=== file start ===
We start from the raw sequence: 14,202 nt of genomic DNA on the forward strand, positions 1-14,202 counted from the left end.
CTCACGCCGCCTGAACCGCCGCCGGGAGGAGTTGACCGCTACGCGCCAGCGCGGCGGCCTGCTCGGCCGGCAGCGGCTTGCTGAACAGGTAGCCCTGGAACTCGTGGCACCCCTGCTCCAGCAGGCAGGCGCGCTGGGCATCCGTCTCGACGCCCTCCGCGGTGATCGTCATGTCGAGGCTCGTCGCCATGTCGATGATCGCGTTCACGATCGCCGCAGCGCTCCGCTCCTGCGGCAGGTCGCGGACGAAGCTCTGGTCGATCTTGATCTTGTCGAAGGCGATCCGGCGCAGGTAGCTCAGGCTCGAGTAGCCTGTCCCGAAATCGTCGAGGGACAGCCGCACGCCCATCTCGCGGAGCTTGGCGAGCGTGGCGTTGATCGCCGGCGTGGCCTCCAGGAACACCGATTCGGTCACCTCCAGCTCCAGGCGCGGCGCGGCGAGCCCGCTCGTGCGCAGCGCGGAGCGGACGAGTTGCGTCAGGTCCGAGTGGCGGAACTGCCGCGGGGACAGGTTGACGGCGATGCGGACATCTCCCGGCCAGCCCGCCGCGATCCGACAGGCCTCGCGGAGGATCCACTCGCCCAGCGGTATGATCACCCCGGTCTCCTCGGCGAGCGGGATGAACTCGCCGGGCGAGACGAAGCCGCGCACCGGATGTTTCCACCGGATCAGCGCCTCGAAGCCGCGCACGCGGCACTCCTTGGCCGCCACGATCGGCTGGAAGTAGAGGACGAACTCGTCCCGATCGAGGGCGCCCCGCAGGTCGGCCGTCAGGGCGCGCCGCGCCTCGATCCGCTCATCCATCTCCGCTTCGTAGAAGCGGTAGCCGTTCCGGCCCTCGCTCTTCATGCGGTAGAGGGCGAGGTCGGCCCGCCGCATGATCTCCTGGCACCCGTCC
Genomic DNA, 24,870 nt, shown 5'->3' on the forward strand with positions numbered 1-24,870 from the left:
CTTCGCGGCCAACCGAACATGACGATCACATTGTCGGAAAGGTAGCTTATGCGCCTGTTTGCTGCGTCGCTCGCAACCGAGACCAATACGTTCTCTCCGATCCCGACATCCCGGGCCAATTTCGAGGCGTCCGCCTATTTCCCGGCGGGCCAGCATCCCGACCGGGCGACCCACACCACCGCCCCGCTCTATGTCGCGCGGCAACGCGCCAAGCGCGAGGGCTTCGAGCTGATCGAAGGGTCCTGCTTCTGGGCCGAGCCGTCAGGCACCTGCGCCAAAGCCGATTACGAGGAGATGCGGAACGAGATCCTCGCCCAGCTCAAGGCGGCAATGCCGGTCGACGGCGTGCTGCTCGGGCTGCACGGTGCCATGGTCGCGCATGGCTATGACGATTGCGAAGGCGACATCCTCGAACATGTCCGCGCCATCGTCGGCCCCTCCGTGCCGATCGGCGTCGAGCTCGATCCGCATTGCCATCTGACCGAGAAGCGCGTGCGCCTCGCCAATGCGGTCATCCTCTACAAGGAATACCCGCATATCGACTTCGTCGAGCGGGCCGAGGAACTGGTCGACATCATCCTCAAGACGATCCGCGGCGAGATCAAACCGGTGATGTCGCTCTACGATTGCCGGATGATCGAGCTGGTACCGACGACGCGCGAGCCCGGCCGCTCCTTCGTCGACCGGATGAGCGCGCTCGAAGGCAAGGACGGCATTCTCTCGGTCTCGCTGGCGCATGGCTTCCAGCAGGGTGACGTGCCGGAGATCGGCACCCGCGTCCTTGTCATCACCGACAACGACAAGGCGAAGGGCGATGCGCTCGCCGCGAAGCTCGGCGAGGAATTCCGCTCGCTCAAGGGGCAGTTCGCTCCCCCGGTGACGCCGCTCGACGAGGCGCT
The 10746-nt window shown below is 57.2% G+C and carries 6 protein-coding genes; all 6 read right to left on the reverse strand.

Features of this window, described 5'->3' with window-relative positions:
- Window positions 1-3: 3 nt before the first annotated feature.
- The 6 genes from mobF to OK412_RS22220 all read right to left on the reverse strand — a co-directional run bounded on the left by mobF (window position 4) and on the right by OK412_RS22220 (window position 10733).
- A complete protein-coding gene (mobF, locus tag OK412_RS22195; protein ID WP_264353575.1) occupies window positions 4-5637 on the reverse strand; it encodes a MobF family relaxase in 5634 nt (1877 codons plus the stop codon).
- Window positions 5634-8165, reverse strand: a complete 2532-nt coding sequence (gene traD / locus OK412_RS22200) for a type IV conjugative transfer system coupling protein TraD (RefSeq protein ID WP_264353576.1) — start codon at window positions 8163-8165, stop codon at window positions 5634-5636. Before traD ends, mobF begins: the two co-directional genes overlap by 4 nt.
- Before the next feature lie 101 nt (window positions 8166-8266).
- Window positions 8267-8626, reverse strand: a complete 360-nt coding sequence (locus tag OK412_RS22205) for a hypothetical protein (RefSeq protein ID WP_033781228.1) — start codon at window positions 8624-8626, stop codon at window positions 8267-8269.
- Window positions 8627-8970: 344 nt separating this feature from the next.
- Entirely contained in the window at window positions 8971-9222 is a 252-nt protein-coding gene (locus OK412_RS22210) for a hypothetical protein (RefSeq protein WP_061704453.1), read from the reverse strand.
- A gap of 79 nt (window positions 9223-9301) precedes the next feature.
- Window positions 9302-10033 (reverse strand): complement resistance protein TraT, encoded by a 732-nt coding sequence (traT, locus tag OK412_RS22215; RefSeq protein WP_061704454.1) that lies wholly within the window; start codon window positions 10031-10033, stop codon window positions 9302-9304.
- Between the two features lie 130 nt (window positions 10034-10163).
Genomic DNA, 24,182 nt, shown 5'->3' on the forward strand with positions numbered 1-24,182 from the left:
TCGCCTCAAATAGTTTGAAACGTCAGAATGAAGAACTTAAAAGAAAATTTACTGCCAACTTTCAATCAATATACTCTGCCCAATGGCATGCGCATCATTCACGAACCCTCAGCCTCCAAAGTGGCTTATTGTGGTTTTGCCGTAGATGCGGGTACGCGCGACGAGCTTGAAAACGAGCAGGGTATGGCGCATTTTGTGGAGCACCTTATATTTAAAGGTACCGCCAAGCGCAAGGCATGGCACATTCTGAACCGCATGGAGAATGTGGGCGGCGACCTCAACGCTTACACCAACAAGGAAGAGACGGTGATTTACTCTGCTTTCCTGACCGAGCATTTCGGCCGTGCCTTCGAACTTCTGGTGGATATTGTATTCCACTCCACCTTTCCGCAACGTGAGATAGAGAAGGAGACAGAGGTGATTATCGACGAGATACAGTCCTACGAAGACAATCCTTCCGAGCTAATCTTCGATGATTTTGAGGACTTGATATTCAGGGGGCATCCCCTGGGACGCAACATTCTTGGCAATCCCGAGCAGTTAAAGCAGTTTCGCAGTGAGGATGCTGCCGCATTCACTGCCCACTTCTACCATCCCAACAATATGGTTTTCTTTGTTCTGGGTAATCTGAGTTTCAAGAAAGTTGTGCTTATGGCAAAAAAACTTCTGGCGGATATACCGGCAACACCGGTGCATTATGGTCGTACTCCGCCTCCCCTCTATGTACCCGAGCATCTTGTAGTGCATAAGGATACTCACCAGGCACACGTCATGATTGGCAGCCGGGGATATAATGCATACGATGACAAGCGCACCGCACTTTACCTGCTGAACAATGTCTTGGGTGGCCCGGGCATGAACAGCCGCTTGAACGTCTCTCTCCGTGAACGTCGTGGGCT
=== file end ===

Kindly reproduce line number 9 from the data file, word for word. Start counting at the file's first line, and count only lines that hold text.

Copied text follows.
- A complete protein-coding gene (mobF, locus tag OK412_RS22195; protein ID WP_264353575.1) occupies window positions 4-5637 on the reverse strand; it encodes a MobF family relaxase in 5634 nt (1877 codons plus the stop codon).